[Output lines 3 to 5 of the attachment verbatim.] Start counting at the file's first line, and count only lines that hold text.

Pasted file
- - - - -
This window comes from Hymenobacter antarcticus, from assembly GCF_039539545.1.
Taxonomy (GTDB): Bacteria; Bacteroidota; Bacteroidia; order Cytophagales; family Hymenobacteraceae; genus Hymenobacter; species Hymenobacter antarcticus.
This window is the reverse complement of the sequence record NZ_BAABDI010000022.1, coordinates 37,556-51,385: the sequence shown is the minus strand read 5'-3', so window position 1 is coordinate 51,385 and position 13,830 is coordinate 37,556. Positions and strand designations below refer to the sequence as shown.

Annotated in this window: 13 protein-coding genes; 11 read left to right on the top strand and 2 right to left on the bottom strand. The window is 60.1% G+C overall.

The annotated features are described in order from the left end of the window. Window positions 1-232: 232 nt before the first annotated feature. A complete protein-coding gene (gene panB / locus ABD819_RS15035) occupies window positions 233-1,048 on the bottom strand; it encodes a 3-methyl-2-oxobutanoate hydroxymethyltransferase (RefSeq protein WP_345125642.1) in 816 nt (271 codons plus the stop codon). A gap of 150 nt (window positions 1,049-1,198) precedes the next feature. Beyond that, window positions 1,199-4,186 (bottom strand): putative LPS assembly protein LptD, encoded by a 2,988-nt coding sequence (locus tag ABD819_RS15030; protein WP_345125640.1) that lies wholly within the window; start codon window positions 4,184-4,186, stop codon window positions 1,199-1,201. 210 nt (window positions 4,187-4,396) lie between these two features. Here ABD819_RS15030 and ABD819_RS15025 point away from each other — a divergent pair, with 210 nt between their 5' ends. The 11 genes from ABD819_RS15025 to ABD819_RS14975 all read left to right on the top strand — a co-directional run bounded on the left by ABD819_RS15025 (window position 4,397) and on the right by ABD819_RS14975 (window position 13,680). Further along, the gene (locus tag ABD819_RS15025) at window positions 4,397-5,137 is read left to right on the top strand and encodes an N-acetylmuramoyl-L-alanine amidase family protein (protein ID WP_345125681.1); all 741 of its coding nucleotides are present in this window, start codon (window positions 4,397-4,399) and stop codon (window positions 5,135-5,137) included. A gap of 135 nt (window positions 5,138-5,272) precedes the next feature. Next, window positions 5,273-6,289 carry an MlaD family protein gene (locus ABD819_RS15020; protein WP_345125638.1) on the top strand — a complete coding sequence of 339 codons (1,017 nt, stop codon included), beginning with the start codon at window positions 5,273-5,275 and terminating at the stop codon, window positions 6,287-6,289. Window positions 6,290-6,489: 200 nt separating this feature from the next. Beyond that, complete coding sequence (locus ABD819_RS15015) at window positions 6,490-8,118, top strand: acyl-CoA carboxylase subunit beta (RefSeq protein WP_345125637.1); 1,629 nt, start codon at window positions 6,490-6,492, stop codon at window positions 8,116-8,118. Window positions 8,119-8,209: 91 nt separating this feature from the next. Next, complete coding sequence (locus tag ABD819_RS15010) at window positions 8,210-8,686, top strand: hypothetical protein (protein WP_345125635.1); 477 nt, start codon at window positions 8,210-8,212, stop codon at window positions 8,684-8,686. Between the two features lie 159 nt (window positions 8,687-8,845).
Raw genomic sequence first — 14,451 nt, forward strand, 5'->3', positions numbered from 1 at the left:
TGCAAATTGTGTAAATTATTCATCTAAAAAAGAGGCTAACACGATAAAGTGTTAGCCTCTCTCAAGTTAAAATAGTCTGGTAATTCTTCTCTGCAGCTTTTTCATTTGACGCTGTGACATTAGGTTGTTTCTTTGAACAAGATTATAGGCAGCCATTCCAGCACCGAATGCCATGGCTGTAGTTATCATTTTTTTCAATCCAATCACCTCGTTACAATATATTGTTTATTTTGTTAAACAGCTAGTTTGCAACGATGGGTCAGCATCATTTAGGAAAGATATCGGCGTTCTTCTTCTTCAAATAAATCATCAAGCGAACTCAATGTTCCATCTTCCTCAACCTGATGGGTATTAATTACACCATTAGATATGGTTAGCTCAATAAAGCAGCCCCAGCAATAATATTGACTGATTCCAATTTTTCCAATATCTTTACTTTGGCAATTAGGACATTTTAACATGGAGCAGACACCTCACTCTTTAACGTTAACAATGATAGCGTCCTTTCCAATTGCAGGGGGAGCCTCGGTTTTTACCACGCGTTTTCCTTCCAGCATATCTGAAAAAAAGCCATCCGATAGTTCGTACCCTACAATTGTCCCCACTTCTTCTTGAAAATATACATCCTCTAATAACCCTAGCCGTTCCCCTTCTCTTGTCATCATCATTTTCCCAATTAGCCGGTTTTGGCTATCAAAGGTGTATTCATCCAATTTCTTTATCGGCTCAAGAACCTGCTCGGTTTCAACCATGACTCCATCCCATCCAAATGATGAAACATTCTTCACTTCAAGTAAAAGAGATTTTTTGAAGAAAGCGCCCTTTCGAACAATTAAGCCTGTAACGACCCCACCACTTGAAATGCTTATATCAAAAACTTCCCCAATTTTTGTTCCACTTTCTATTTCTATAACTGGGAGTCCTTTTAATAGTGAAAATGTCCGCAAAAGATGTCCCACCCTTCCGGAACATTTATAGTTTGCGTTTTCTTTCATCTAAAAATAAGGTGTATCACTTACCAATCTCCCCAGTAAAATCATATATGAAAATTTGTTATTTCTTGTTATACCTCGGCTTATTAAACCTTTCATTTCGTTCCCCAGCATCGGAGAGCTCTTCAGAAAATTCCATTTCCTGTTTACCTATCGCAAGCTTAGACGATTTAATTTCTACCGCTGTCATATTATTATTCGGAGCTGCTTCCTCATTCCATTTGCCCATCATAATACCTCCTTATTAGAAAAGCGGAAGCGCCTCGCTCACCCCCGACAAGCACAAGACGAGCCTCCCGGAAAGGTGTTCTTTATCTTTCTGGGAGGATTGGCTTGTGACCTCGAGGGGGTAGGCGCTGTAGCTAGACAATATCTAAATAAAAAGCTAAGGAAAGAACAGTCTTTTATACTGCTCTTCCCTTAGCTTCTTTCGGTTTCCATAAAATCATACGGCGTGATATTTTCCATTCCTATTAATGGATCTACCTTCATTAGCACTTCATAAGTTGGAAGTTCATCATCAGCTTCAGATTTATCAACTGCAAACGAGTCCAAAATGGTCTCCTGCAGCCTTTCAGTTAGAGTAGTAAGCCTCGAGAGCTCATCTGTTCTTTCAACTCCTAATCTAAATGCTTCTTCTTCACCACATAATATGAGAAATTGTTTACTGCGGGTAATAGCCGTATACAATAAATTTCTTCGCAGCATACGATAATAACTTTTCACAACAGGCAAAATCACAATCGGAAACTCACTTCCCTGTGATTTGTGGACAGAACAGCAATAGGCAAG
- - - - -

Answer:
This window is the reverse complement of the sequence record NZ_BAABDI010000022.1, coordinates 37,556-51,385: the sequence shown is the minus strand read 5'-3', so window position 1 is coordinate 51,385 and position 13,830 is coordinate 37,556. Positions and strand designations below refer to the sequence as shown.

Annotated in this window: 13 protein-coding genes; 11 read left to right on the top strand and 2 right to left on the bottom strand. The window is 60.1% G+C overall.

The annotated features are described in order from the left end of the window. Window positions 1-232: 232 nt before the first annotated feature. A complete protein-coding gene (gene panB / locus ABD819_RS15035) occupies window positions 233-1,048 on the bottom strand; it encodes a 3-methyl-2-oxobutanoate hydroxymethyltransferase (RefSeq protein WP_345125642.1) in 816 nt (271 codons plus the stop codon). A gap of 150 nt (window positions 1,049-1,198) precedes the next feature. Beyond that, window positions 1,199-4,186 (bottom strand): putative LPS assembly protein LptD, encoded by a 2,988-nt coding sequence (locus tag ABD819_RS15030; protein WP_345125640.1) that lies wholly within the window; start codon window positions 4,184-4,186, stop codon window positions 1,199-1,201. 210 nt (window positions 4,187-4,396) lie between these two features. Here ABD819_RS15030 and ABD819_RS15025 point away from each other — a divergent pair, with 210 nt between their 5' ends. The 11 genes from ABD819_RS15025 to ABD819_RS14975 all read left to right on the top strand — a co-directional run bounded on the left by ABD819_RS15025 (window position 4,397) and on the right by ABD819_RS14975 (window position 13,680). Further along, the gene (locus tag ABD819_RS15025) at window positions 4,397-5,137 is read left to right on the top strand and encodes an N-acetylmuramoyl-L-alanine amidase family protein (protein ID WP_345125681.1); all 741 of its coding nucleotides are present in this window, start codon (window positions 4,397-4,399) and stop codon (window positions 5,135-5,137) included. A gap of 135 nt (window positions 5,138-5,272) precedes the next feature. Next, window positions 5,273-6,289 carry an MlaD family protein gene (locus ABD819_RS15020; protein WP_345125638.1) on the top strand — a complete coding sequence of 339 codons (1,017 nt, stop codon included), beginning with the start codon at window positions 5,273-5,275 and terminating at the stop codon, window positions 6,287-6,289. Window positions 6,290-6,489: 200 nt separating this feature from the next. Beyond that, complete coding sequence (locus ABD819_RS15015) at window positions 6,490-8,118, top strand: acyl-CoA carboxylase subunit beta (RefSeq protein WP_345125637.1); 1,629 nt, start codon at window positions 6,490-6,492, stop codon at window positions 8,116-8,118. Window positions 8,119-8,209: 91 nt separating this feature from the next. Next, complete coding sequence (locus tag ABD819_RS15010) at window positions 8,210-8,686, top strand: hypothetical protein (protein WP_345125635.1); 477 nt, start codon at window positions 8,210-8,212, stop codon at window positions 8,684-8,686. Between the two features lie 159 nt (window positions 8,687-8,845).